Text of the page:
Dave Grohl says Nirvana’s ‘heartbreaking’ final song is ‘hard to listen to’

On January 30, 1994, Nirvana entered the studio for the last time. The sole song the trio taped that day would become the most controversial recording of their career.

On Valentine’s Day, 1995, Hole taped an Unplugged session for MTV at the Brooklyn Academy of Music in New York. The band’s set-list on the night drew largely from the group’s superb second studio album Live Through This, incorporating three of its four singles – Miss World, Softer, Softest and Doll Parts – and also included a clutch of covers, among them Duran Duran’s Hungry Like The Wolf, Donovan’s Season Of The Witch and The Crystals’ He Hit Me (And It Felt Like A Kiss), which Courtney Love introduced on the night as “a really sick song”, and later mockingly described as a “nice feminist anthem.”

Against the express wishes of her bandmates, Love also found space in Hole’s set for two songs written by her late husband, Nirvana frontman Kurt Cobain, who had died by suicide the previous spring.

The first of these, Old Age, Nirvana demoed in 1991, before Cobain gifted the song to Love, who recorded it for Hole’s 1993 EP Beautiful Son. The second song, listed as You’ve Got No Right on Hole’s Unplugged album, was actually titled You Know You’re Right, and is significant for being the last song Nirvana ever recorded, Kurt Cobain’s swan song. It would become the centre-piece of a bitter, nasty war of words and a fiercely-contested legal battle between Love and her late husband’s former bandmates Kris Novoselic and Dave Grohl before it finally made its way into the public domain. Grohl would later describe it as “beautiful and disturbing.”

“Oh God, it’s hard to listen to,” he admitted in 2017. “It was not a pleasant time for the band. Kurt was unwell… He was in a place we may not have recognised.”

Located 10 minutes away from Dave Grohl’s former home in Seattle, from the outside, with its red brick walls, arched doorways and slanted red slate roofs, Robert Lang Studios resembles an enchanted castle. Making a three-day booking for Nirvana at the facility for January 28-30, 1994, the group’s management hoped that the trio could recapture some of the magic they’d bottled during their highly-focussed In Utero sessions with Steve Albini at Pachyderm Studios in Minnesota 11 months earlier. But the vibe in the Nirvana camp was very different as the new year dawned.

“1994 was a bad year right out of the gate,’ Dave Grohl told this writer in 2009. “Things had changed a lot. Kurt had struggled through a lot of stuff and we were trying to come to terms with being this enormous band, I guess.”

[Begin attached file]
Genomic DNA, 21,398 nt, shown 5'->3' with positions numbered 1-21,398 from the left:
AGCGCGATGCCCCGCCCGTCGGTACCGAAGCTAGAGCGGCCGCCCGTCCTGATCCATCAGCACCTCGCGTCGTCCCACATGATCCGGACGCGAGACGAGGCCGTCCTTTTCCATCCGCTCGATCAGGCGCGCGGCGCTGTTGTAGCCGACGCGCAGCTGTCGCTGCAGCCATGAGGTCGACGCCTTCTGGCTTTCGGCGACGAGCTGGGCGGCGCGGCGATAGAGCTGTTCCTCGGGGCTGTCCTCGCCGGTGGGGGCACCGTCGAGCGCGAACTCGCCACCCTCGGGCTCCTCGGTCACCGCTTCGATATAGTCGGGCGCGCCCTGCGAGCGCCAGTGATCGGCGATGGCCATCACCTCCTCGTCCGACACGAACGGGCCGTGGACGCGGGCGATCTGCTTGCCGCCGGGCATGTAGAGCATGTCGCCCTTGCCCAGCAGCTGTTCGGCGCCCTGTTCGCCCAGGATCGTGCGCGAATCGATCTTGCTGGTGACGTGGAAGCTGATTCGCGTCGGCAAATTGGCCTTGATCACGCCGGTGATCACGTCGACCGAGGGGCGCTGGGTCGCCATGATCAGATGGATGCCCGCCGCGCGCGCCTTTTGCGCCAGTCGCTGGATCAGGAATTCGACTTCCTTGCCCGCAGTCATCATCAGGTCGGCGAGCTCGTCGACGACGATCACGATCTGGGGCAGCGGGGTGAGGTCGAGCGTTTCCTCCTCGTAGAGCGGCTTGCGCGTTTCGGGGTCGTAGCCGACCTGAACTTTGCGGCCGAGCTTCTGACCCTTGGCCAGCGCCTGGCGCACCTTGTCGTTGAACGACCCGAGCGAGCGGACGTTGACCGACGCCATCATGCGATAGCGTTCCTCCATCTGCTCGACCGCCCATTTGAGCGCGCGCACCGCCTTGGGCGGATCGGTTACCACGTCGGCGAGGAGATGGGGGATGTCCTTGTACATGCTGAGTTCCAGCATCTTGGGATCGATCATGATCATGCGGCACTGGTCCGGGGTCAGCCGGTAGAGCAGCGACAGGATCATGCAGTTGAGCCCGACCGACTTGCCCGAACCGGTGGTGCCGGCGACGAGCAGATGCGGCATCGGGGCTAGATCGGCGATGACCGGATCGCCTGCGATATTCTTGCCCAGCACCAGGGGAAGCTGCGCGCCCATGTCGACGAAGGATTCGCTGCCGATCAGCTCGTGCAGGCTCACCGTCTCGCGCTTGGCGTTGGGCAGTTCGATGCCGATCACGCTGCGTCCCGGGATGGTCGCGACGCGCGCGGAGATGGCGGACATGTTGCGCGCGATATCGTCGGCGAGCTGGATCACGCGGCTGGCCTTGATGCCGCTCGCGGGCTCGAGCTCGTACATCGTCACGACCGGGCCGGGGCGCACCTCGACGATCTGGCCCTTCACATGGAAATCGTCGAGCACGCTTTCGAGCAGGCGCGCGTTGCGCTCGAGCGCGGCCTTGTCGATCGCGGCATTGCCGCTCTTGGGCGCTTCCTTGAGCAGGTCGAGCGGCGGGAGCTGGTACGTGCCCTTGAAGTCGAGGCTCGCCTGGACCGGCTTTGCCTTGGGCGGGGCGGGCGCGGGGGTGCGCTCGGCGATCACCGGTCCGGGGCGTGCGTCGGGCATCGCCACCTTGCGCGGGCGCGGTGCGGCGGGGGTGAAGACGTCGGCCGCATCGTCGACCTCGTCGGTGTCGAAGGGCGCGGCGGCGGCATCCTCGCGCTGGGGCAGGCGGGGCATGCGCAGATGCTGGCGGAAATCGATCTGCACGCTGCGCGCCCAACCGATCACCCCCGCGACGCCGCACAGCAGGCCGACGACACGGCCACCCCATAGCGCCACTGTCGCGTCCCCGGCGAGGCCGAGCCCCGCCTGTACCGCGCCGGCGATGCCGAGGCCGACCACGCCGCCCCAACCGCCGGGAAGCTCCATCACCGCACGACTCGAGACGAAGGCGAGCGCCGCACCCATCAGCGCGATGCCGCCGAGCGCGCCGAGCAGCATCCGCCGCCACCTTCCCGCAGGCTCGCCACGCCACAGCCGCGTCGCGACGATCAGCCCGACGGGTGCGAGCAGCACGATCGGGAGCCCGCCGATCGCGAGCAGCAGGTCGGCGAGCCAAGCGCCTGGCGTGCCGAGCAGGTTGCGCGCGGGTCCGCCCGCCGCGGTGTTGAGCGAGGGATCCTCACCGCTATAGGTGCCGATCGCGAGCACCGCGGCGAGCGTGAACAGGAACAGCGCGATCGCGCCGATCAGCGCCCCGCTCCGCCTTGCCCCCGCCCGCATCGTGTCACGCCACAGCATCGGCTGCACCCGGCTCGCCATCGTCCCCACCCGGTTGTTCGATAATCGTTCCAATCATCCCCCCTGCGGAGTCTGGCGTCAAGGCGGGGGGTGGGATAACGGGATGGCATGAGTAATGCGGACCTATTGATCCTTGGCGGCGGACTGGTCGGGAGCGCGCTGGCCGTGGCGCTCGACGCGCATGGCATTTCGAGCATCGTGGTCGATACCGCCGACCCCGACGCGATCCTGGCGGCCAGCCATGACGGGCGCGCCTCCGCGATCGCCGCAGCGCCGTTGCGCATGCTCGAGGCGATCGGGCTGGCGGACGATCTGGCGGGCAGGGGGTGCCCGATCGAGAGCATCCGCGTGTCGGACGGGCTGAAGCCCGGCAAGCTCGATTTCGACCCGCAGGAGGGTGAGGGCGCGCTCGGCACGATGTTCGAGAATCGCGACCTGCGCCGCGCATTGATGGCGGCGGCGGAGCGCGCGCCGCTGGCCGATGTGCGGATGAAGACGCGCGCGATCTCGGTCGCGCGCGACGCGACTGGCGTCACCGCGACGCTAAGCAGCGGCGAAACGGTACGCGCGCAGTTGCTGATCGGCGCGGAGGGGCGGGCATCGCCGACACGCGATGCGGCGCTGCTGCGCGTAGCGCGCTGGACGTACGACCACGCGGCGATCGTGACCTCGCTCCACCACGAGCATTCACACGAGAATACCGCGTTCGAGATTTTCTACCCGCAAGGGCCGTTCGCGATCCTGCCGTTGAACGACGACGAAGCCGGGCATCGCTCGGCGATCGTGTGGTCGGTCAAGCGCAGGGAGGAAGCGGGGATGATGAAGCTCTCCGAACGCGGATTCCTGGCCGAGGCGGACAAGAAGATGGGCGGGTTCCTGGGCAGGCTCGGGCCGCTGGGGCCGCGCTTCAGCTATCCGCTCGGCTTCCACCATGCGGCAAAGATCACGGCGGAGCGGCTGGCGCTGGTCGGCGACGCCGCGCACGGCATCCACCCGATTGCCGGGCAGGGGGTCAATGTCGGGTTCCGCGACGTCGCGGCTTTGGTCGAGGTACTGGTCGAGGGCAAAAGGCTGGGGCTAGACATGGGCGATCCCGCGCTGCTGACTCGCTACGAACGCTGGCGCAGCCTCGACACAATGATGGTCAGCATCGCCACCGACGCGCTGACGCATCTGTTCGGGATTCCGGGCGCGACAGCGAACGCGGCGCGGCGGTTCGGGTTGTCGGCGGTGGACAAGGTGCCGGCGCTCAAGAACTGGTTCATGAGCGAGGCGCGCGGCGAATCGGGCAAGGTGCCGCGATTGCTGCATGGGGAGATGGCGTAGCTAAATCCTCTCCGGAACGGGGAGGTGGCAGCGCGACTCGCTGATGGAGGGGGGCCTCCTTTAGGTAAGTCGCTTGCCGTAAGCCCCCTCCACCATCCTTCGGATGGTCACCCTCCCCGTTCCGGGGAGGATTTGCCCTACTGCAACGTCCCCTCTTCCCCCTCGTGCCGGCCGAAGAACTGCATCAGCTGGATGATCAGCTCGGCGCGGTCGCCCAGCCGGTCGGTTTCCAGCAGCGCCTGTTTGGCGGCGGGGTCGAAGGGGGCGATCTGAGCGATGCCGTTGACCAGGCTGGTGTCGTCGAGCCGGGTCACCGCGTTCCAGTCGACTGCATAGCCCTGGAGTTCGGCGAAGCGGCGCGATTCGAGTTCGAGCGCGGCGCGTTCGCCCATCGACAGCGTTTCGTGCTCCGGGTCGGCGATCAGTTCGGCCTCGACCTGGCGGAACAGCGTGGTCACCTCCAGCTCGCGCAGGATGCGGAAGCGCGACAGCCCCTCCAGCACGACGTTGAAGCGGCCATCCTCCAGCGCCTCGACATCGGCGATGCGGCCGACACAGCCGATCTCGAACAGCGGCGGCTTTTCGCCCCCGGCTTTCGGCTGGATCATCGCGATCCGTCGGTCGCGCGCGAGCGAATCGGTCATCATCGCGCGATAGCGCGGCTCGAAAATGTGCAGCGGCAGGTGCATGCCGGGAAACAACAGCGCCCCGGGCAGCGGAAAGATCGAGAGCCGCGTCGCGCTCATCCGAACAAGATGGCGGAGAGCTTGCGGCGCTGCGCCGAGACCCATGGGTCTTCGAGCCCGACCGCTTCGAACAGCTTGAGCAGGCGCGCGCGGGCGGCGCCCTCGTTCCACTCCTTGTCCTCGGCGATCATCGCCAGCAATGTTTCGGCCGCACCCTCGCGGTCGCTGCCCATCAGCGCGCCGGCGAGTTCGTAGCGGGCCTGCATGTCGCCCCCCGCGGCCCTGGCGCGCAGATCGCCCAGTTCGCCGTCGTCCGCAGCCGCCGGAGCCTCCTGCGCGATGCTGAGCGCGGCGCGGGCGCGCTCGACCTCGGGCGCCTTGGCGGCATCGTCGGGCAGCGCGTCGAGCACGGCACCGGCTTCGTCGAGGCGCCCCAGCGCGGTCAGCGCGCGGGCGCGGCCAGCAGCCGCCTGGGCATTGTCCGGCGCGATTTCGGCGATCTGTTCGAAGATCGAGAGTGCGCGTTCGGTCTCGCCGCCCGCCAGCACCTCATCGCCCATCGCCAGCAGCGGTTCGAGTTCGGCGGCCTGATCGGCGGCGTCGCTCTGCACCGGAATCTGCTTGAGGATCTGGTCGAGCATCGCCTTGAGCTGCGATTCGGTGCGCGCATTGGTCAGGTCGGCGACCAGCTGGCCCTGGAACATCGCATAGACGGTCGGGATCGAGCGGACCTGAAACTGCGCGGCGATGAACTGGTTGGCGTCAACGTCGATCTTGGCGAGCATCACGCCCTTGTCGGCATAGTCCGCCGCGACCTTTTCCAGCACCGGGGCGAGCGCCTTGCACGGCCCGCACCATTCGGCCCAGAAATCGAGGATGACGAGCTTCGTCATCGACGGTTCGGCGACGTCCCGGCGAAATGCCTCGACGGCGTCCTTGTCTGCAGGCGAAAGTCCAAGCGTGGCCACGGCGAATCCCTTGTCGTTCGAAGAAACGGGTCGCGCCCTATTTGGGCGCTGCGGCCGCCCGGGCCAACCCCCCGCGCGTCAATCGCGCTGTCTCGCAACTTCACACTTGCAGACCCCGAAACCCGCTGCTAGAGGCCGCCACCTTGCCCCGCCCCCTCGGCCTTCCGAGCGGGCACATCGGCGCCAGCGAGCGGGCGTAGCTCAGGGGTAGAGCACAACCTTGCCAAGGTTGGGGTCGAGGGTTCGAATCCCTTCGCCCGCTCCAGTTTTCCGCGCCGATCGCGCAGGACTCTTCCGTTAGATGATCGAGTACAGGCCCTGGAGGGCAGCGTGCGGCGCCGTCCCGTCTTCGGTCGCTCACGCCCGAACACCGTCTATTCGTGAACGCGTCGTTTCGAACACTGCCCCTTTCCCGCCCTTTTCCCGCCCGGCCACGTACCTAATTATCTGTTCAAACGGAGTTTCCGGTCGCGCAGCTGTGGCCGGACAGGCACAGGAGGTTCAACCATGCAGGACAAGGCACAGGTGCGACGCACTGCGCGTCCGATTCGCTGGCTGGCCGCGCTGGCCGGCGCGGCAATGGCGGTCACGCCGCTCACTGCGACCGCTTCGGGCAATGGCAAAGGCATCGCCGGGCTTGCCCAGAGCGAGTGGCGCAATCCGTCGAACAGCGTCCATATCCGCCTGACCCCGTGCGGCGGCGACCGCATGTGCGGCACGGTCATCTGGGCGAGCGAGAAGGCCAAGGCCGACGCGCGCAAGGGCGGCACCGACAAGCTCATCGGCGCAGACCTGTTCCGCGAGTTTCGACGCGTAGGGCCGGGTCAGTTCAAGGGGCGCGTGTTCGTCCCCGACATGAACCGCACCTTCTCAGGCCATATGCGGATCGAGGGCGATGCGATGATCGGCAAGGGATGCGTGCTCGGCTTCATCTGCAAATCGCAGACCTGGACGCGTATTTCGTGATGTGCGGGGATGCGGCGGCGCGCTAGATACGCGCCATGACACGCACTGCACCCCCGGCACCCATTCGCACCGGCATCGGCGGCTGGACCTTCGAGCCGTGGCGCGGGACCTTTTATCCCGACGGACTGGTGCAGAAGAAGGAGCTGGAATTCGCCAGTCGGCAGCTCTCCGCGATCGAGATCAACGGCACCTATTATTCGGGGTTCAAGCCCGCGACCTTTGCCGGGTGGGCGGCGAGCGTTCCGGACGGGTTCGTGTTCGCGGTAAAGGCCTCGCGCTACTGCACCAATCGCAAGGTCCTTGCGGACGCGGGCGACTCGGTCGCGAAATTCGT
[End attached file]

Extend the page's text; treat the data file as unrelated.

The year started with Kurt Cobain on the cover of Rolling Stone magazine. In an emotional interview, he addressed the nature of fame, marriage and fatherhood, spoke of his ongoing battle with addiction and discussed the future of his band with disarming honesty. He acknowledged that his drug use had caused schisms in the Nirvana camp and openly shared his belief that the trio were “stuck in a rut”, creatively.

That Dave Grohl and Krist Novoselic barely batted an eyelid when Cobain failed to show up to the studio on January 28 or 29 tells its own story: Nirvana’s rhythm section kept themselves busy by working on some Dave Grohl originals, including a clutch of songs which would eventually appear on the first two Foo Fighters records.

On the afternoon of January 30 Cobain finally dropped by, minus his guitar, and the trio began to knock into shape a song they’d played just once before, with alternate lyrics, on October 23, sandwiched between Smells Like Teen Spirit and All Apologies, as the penultimate song of their regular In Utero set, at the Aragon Ballroom in Chicago.

The group tracked one satisfactory take of the song before breaking for dinner, and discussed returning to the studio after their scheduled European arena tour to complete the recording. Ultimately, they would not have the opportunity to do so.

That the surviving members of Nirvana and Kurt Cobain’s widow had divergent views in regards to You Know You’re Right became apparent in 2001 after Courtney Love filed a suit against Grohl, Novoselic and the group’s record label, the Universal Music Group, in an attempt to wrestle control of Nirvana’s master tapes.

Although both parties were agreed that the song should be released, exactly how You Know You’re Right should appear was a source of contention. While Grohl and Novoselic believed it would be best showcased as part of a Nirvana box set, Love argued that the track should take pride of place on a more commercially enticing single-disc ‘greatest hits’ compilation. “All parties believe,” Love’s lawsuit stated, “that the recording, which has never before been released, has the potential to be a significant hit.”

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